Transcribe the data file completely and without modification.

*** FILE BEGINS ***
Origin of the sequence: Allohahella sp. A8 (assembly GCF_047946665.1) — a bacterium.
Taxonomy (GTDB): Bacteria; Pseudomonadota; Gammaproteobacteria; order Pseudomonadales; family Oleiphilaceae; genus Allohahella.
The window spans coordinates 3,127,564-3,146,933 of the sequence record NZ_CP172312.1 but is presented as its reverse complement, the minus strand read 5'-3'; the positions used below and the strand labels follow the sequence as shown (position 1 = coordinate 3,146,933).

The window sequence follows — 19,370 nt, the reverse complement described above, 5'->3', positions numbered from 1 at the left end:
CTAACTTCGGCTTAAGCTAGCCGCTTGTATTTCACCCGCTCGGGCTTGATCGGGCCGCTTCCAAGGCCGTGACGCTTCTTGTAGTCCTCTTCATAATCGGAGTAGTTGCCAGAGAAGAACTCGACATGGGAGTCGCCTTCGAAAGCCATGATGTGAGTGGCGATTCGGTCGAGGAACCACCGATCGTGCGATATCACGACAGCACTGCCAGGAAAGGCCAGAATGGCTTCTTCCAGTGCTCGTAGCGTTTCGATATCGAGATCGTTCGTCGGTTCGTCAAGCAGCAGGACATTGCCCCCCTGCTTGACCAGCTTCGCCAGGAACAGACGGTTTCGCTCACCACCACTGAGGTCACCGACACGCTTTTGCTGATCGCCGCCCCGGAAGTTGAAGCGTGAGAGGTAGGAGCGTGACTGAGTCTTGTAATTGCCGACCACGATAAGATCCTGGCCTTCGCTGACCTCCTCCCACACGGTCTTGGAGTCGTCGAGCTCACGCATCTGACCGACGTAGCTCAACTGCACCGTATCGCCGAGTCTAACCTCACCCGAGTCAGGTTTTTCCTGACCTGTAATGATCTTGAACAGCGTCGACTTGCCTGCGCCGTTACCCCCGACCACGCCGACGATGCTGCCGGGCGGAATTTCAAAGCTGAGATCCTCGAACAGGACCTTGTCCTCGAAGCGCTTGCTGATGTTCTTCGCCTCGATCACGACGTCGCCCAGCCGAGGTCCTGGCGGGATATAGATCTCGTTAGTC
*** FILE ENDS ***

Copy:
Origin of the sequence: Allohahella sp. A8 (assembly GCF_047946665.1) — a bacterium.
Taxonomy (GTDB): Bacteria; Pseudomonadota; Gammaproteobacteria; order Pseudomonadales; family Oleiphilaceae; genus Allohahella.
The window spans coordinates 3,127,564-3,146,933 of the sequence record NZ_CP172312.1 but is presented as its reverse complement, the minus strand read 5'-3'; the positions used below and the strand labels follow the sequence as shown (position 1 = coordinate 3,146,933).

The window sequence follows — 19,370 nt, the reverse complement described above, 5'->3', positions numbered from 1 at the left end:
CTAACTTCGGCTTAAGCTAGCCGCTTGTATTTCACCCGCTCGGGCTTGATCGGGCCGCTTCCAAGGCCGTGACGCTTCTTGTAGTCCTCTTCATAATCGGAGTAGTTGCCAGAGAAGAACTCGACATGGGAGTCGCCTTCGAAAGCCATGATGTGAGTGGCGATTCGGTCGAGGAACCACCGATCGTGCGATATCACGACAGCACTGCCAGGAAAGGCCAGAATGGCTTCTTCCAGTGCTCGTAGCGTTTCGATATCGAGATCGTTCGTCGGTTCGTCAAGCAGCAGGACATTGCCCCCCTGCTTGACCAGCTTCGCCAGGAACAGACGGTTTCGCTCACCACCACTGAGGTCACCGACACGCTTTTGCTGATCGCCGCCCCGGAAGTTGAAGCGTGAGAGGTAGGAGCGTGACTGAGTCTTGTAATTGCCGACCACGATAAGATCCTGGCCTTCGCTGACCTCCTCCCACACGGTCTTGGAGTCGTCGAGCTCACGCATCTGACCGACGTAGCTCAACTGCACCGTATCGCCGAGTCTAACCTCACCCGAGTCAGGTTTTTCCTGACCTGTAATGATCTTGAACAGCGTCGACTTGCCTGCGCCGTTACCCCCGACCACGCCGACGATGCTGCCGGGCGGAATTTCAAAGCTGAGATCCTCGAACAGGACCTTGTCCTCGAAGCGCTTGCTGATGTTCTTCGCCTCGATCACGACGTCGCCCAGCCGAGGTCCTGGCGGGATATAGATCTCGTTAGTC